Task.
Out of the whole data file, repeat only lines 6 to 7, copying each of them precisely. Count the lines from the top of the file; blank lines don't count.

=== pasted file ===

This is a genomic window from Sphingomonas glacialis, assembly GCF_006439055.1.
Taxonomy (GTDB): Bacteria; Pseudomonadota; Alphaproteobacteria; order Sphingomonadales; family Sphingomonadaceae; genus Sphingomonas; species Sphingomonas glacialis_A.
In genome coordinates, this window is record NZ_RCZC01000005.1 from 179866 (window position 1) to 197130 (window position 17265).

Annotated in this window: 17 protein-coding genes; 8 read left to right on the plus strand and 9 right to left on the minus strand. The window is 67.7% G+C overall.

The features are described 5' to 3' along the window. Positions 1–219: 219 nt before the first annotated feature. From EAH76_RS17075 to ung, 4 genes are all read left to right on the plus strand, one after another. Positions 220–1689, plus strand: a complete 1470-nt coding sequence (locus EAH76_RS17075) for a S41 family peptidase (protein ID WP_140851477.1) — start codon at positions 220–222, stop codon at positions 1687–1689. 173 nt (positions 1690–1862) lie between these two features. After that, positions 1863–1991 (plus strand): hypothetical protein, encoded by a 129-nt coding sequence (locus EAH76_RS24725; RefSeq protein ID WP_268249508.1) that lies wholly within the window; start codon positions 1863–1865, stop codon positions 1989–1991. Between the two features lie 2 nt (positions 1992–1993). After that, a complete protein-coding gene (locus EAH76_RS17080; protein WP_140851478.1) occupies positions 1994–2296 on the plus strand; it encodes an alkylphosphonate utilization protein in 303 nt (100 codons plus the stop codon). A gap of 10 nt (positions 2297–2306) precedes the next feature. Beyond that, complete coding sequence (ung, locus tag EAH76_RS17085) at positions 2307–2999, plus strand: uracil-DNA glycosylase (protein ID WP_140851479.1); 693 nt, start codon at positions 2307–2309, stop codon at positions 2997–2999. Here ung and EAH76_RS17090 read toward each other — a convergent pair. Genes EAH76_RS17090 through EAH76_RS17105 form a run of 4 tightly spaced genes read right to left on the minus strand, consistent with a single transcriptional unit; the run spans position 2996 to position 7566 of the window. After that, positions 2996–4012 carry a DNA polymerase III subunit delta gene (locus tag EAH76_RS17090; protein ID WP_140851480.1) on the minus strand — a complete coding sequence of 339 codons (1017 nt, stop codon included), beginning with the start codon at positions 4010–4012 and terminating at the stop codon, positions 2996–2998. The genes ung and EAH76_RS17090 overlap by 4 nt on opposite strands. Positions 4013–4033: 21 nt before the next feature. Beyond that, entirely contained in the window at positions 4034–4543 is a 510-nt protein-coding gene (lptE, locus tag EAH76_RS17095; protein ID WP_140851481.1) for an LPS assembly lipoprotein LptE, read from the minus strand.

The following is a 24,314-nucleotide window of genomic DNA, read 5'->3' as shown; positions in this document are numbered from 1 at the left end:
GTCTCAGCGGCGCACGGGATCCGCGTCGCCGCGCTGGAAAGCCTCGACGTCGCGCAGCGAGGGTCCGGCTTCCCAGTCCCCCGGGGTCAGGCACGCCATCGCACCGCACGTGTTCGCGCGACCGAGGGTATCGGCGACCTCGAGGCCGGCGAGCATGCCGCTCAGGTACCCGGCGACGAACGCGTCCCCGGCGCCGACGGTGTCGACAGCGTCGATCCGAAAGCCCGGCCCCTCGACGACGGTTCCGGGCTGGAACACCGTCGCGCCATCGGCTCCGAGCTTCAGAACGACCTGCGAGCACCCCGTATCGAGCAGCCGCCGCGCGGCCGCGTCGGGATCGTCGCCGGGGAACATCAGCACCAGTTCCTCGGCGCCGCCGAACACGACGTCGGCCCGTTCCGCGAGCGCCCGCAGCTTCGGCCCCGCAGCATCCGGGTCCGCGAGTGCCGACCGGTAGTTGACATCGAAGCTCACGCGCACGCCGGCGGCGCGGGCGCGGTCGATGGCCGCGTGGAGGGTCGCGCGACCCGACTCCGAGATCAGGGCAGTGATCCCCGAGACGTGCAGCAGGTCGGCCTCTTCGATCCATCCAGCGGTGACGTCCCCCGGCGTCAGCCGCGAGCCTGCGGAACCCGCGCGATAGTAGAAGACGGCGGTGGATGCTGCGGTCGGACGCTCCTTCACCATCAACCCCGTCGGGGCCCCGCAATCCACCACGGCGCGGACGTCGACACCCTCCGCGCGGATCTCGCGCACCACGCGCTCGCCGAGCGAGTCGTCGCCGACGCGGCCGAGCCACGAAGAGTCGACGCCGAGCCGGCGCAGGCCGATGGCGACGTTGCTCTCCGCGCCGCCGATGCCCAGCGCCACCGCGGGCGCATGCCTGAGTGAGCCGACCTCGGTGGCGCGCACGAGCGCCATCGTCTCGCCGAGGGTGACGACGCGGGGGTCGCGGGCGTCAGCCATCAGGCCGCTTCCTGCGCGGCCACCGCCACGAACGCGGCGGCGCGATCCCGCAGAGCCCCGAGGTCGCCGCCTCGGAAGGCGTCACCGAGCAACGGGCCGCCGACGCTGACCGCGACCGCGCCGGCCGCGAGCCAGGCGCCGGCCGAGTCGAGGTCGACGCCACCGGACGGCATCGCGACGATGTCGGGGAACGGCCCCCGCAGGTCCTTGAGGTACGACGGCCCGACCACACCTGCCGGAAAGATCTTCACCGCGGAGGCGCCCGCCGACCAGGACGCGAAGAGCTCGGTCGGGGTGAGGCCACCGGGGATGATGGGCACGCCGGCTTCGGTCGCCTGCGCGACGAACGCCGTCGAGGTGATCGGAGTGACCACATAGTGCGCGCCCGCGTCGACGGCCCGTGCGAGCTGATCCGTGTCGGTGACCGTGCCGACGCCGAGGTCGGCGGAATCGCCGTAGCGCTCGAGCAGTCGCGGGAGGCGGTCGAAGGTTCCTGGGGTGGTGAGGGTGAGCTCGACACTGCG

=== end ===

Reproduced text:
The following is a 24,314-nucleotide window of genomic DNA, read 5'->3' as shown; positions in this document are numbered from 1 at the left end:
GTCTCAGCGGCGCACGGGATCCGCGTCGCCGCGCTGGAAAGCCTCGACGTCGCGCAGCGAGGGTCCGGCTTCCCAGTCCCCCGGGGTCAGGCACGCCATCGCACCGCACGTGTTCGCGCGACCGAGGGTATCGGCGACCTCGAGGCCGGCGAGCATGCCGCTCAGGTACCCGGCGACGAACGCGTCCCCGGCGCCGACGGTGTCGACAGCGTCGATCCGAAAGCCCGGCCCCTCGACGACGGTTCCGGGCTGGAACACCGTCGCGCCATCGGCTCCGAGCTTCAGAACGACCTGCGAGCACCCCGTATCGAGCAGCCGCCGCGCGGCCGCGTCGGGATCGTCGCCGGGGAACATCAGCACCAGTTCCTCGGCGCCGCCGAACACGACGTCGGCCCGTTCCGCGAGCGCCCGCAGCTTCGGCCCCGCAGCATCCGGGTCCGCGAGTGCCGACCGGTAGTTGACATCGAAGCTCACGCGCACGCCGGCGGCGCGGGCGCGGTCGATGGCCGCGTGGAGGGTCGCGCGACCCGACTCCGAGATCAGGGCAGTGATCCCCGAGACGTGCAGCAGGTCGGCCTCTTCGATCCATCCAGCGGTGACGTCCCCCGGCGTCAGCCGCGAGCCTGCGGAACCCGCGCGATAGTAGAAGACGGCGGTGGATGCTGCGGTCGGACGCTCCTTCACCATCAACCCCGTCGGGGCCCCGCAATCCACCACGGCGCGGACGTCGACACCCTCCGCGCGGATCTCGCGCACCACGCGCTCGCCGAGCGAGTCGTCGCCGACGCGGCCGAGCCACGAAGAGTCGACGCCGAGCCGGCGCAGGCCGATGGCGACGTTGCTCTCCGCGCCGCCGATGCCCAGCGCCACCGCGGGCGCATGCCTGAGTGAGCCGACCTCGGTGGCGCGCACGAGCGCCATCGTCTCGCCGAGGGTGACGACGCGGGGGTCGCGGGCGTCAGCCATCAGGCCGCTTCCTGCGCGGCCACCGCCACGAACGCGGCGGCGCGATCCCGCAGAGCCCCGAGGTCGCCGCCTCGGAAGGCGTCACCGAGCAACGGGCCGCCGACGCTGACCGCGACCGCGCCGGCCGCGAGCCAGGCGCCGGCCGAGTCGAGGTCGACGCCACCGGACGGCATCGCGACGATGTCGGGGAACGGCCCCCGCAGGTCCTTGAGGTACGACGGCCCGACCACACCTGCCGGAAAGATCTTCACCGCGGAGGCGCCCGCCGACCAGGACGCGAAGAGCTCGGTCGGGGTGAGGCCACCGGGGATGATGGGCACGCCGGCTTCGGTCGCCTGCGCGACGAACGCCGTCGAGGTGATCGGAGTGACCACATAGTGCGCGCCCGCGTCGACGGCCCGTGCGAGCTGATCCGTGTCGGTGACCGTGCCGACGCCGAGGTCGGCGGAATCGCCGTAGCGCTCGAGCAGTCGCGGGAGGCGGTCGAAGGTTCCTGGGGTGGTGAGGGTGAGCTCGACACTGCG